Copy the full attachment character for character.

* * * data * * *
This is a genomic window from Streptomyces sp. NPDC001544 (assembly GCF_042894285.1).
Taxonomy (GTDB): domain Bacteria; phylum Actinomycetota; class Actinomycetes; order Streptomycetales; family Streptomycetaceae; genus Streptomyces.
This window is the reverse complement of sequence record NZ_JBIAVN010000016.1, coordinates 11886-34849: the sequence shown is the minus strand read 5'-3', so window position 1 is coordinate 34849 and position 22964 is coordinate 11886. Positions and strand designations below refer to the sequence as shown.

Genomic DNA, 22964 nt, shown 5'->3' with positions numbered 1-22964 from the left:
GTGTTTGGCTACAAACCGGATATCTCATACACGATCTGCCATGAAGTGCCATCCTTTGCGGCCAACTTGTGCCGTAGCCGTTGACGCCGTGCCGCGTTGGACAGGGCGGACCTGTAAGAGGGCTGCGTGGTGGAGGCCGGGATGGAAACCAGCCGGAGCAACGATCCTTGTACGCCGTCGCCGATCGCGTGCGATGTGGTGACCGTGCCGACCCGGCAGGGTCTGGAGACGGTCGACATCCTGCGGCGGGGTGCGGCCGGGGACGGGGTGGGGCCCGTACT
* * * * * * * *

This is a genomic window from Streptomyces sp. NPDC001544 (assembly GCF_042894285.1).
Taxonomy (GTDB): domain Bacteria; phylum Actinomycetota; class Actinomycetes; order Streptomycetales; family Streptomycetaceae; genus Streptomyces.
This window is the reverse complement of sequence record NZ_JBIAVN010000016.1, coordinates 11886-34849: the sequence shown is the minus strand read 5'-3', so window position 1 is coordinate 34849 and position 22964 is coordinate 11886. Positions and strand designations below refer to the sequence as shown.

Genomic DNA, 22964 nt, shown 5'->3' with positions numbered 1-22964 from the left:
GTGTTTGGCTACAAACCGGATATCTCATACACGATCTGCCATGAAGTGCCATCCTTTGCGGCCAACTTGTGCCGTAGCCGTTGACGCCGTGCCGCGTTGGACAGGGCGGACCTGTAAGAGGGCTGCGTGGTGGAGGCCGGGATGGAAACCAGCCGGAGCAACGATCCTTGTACGCCGTCGCCGATCGCGTGCGATGTGGTGACCGTGCCGACCCGGCAGGGTCTGGAGACGGTCGACATCCTGCGGCGGGGTGCGGCCGGGGACGGGGTGGGGCCCGTACT